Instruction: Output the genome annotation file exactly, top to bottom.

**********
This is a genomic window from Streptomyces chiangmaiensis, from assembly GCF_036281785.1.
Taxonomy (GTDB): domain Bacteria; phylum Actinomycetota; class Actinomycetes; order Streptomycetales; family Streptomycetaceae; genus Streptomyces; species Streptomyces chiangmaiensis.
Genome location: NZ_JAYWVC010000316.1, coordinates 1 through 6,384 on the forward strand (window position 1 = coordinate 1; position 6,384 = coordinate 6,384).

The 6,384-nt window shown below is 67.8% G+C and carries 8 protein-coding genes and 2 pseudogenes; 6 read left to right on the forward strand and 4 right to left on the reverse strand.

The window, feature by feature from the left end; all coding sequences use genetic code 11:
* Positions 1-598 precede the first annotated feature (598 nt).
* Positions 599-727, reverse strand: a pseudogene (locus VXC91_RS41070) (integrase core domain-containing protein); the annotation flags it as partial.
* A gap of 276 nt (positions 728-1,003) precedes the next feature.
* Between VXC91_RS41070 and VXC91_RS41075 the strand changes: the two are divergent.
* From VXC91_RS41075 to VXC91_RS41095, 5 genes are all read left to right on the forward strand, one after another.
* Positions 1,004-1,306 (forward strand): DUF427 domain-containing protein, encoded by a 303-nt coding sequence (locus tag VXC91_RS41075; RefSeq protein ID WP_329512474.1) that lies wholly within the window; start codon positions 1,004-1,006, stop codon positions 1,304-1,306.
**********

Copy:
This is a genomic window from Streptomyces chiangmaiensis, from assembly GCF_036281785.1.
Taxonomy (GTDB): domain Bacteria; phylum Actinomycetota; class Actinomycetes; order Streptomycetales; family Streptomycetaceae; genus Streptomyces; species Streptomyces chiangmaiensis.
Genome location: NZ_JAYWVC010000316.1, coordinates 1 through 6,384 on the forward strand (window position 1 = coordinate 1; position 6,384 = coordinate 6,384).

The 6,384-nt window shown below is 67.8% G+C and carries 8 protein-coding genes and 2 pseudogenes; 6 read left to right on the forward strand and 4 right to left on the reverse strand.

The window, feature by feature from the left end; all coding sequences use genetic code 11:
* Positions 1-598 precede the first annotated feature (598 nt).
* Positions 599-727, reverse strand: a pseudogene (locus VXC91_RS41070) (integrase core domain-containing protein); the annotation flags it as partial.
* A gap of 276 nt (positions 728-1,003) precedes the next feature.
* Between VXC91_RS41070 and VXC91_RS41075 the strand changes: the two are divergent.
* From VXC91_RS41075 to VXC91_RS41095, 5 genes are all read left to right on the forward strand, one after another.
* Positions 1,004-1,306 (forward strand): DUF427 domain-containing protein, encoded by a 303-nt coding sequence (locus tag VXC91_RS41075; RefSeq protein ID WP_329512474.1) that lies wholly within the window; start codon positions 1,004-1,006, stop codon positions 1,304-1,306.